Become A CI Build Slave

12 January, 2013

Hi,


Our community have very few dedicated official resources: running
www.squeak.org and so on either takes cash or donations.

The new CI work is rather heavy CPU wise, and limited to (CentOS)
Linux builds only. However, Jenkins supports the use of headless build
slaves that connect TO a Jenkins master, permitting these slaves to
run while still behind NATs.

I've been experimenting these past few days investigating using build
slaves. I've set up jobs for building FreeBSD VMs (both broken,
because FreeBSD support does lag behind the other platforms) and for
running Trunk tests on OS X. You can see that we have some (known)
network issues on OS X here:
http://squeakci.org/job/SqueakTrunk-OSX/9/testReport/?

It's pretty easy to run a build slave. If you wish to donate some
computing time, ask here and we can create a node for you, with a
(unique) name of your choice. Once that's done, you need to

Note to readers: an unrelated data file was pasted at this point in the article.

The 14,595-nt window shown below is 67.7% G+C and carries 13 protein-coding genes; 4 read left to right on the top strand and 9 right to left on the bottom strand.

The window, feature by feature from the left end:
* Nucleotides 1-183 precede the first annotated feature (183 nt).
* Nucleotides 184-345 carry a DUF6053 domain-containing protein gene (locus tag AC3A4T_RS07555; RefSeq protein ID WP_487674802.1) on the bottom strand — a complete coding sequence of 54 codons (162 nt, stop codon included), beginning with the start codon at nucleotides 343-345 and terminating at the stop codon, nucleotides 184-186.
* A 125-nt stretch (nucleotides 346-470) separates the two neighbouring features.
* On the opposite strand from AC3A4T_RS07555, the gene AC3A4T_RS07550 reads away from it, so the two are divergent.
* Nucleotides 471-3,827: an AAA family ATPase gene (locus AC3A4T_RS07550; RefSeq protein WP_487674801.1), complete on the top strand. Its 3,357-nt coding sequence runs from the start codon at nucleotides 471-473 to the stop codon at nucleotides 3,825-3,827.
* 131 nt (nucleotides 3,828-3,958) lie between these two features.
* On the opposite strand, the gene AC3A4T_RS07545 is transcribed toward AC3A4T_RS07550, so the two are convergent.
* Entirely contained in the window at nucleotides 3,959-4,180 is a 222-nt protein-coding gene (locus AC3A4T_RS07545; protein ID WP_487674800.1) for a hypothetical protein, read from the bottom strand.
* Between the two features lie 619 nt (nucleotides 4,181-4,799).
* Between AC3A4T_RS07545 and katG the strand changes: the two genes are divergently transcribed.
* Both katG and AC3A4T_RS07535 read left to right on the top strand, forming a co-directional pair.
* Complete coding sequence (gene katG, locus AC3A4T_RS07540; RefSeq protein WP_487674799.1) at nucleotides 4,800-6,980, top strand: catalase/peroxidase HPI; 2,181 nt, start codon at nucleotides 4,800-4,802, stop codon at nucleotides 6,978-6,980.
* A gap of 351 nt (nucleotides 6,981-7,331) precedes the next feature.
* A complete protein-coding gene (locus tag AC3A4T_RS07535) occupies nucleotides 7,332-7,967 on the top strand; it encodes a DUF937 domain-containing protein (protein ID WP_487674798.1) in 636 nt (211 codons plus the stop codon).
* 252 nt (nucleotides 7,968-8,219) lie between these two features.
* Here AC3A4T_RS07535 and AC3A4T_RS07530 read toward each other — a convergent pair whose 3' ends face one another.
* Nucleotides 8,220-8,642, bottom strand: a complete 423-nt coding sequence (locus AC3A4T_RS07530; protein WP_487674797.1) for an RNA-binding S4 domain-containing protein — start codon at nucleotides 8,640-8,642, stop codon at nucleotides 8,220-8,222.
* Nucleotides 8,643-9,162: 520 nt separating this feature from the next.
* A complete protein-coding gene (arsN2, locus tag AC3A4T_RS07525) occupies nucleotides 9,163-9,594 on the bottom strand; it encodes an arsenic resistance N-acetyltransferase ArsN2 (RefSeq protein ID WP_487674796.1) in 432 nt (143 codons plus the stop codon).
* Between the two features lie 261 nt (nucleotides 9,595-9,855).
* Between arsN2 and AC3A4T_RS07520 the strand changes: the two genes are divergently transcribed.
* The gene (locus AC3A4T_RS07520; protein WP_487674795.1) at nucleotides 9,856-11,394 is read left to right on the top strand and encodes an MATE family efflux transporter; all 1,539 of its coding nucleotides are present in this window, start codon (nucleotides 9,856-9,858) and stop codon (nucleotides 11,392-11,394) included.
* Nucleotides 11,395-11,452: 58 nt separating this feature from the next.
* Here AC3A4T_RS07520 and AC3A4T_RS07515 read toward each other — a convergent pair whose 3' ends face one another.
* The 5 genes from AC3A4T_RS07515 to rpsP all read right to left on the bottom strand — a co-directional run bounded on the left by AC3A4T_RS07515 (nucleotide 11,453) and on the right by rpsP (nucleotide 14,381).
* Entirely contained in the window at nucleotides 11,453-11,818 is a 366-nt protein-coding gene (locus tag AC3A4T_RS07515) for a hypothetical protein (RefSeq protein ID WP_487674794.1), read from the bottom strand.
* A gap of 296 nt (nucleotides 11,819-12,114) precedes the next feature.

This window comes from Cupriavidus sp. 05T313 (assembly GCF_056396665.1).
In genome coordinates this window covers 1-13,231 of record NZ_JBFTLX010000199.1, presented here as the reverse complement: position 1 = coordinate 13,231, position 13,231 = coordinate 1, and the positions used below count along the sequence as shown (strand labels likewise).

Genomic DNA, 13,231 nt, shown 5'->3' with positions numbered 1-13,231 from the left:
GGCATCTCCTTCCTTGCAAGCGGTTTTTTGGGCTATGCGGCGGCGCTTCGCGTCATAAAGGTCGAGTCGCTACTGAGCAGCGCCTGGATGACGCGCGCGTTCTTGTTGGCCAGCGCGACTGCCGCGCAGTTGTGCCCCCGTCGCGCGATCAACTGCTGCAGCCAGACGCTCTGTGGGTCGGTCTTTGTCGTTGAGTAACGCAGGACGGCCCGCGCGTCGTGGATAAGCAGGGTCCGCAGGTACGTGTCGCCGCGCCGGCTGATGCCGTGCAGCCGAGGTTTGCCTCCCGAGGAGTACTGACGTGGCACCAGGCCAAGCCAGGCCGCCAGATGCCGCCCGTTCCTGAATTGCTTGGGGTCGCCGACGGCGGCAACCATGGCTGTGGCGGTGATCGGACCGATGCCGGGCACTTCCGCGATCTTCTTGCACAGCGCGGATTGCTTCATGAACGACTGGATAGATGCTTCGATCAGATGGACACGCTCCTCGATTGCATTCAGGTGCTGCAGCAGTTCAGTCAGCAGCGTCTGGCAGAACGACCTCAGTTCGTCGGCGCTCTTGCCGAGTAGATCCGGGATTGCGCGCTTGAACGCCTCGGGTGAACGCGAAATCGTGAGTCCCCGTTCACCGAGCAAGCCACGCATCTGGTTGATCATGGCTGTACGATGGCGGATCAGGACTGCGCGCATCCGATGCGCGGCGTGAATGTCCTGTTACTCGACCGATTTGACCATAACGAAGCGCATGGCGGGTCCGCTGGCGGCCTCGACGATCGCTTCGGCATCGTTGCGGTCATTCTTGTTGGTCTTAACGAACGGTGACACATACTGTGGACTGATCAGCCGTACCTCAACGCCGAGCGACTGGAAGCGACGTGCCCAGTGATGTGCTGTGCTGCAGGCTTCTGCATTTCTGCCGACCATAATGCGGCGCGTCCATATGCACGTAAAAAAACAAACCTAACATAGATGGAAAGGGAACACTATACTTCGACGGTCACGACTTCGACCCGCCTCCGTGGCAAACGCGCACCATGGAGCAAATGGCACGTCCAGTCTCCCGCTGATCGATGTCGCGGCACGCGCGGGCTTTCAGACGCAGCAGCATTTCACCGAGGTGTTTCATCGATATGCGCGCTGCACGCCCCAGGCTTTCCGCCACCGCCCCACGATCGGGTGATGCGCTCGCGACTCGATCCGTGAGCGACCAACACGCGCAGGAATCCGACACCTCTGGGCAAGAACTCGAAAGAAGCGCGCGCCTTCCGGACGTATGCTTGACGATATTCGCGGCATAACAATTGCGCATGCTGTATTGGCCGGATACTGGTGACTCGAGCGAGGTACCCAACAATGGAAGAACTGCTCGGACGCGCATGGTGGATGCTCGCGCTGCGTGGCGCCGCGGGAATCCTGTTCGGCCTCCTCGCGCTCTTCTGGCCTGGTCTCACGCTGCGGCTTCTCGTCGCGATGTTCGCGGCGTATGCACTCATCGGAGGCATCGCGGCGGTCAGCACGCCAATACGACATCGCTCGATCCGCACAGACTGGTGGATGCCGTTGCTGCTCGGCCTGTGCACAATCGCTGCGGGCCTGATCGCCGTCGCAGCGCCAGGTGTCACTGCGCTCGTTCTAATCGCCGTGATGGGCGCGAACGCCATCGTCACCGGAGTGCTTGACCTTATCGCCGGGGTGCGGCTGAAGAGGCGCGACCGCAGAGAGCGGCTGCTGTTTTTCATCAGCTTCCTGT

* have (a recent version of) Java installed
* download the slave.jar from  http://squeakci.org/jnlpJars/slave.jar
* run the jar somehow. On a Unix machine that'll be $ java -jar
slave.jar -jnlpUrl
http://squeakci.org/computer/${SLAVENAME}/slave-agent.jnlp. On a
Windows machine, running java from a command prompt should be
perfectly sufficient, if you don't feel like figuring out how to turn
the agent into a service.

What are the downsides? Jenkins masters can send arbitrary Java
classes to a slave for running. That means that if squeakci.org's
Jenkins was compromised, your build slave could potentially be
compromised. You will want to, at the minimum, run the slave under a
dedicated user with low privileges.

You can find more reading material here:
https://wiki.jenkins-ci.org/display/JENKINS/Distributed+builds

Thanks,

frank

 

http://lists.squeakfoundation.org/pipermail/squeak-dev/2013-January/167679.html

 

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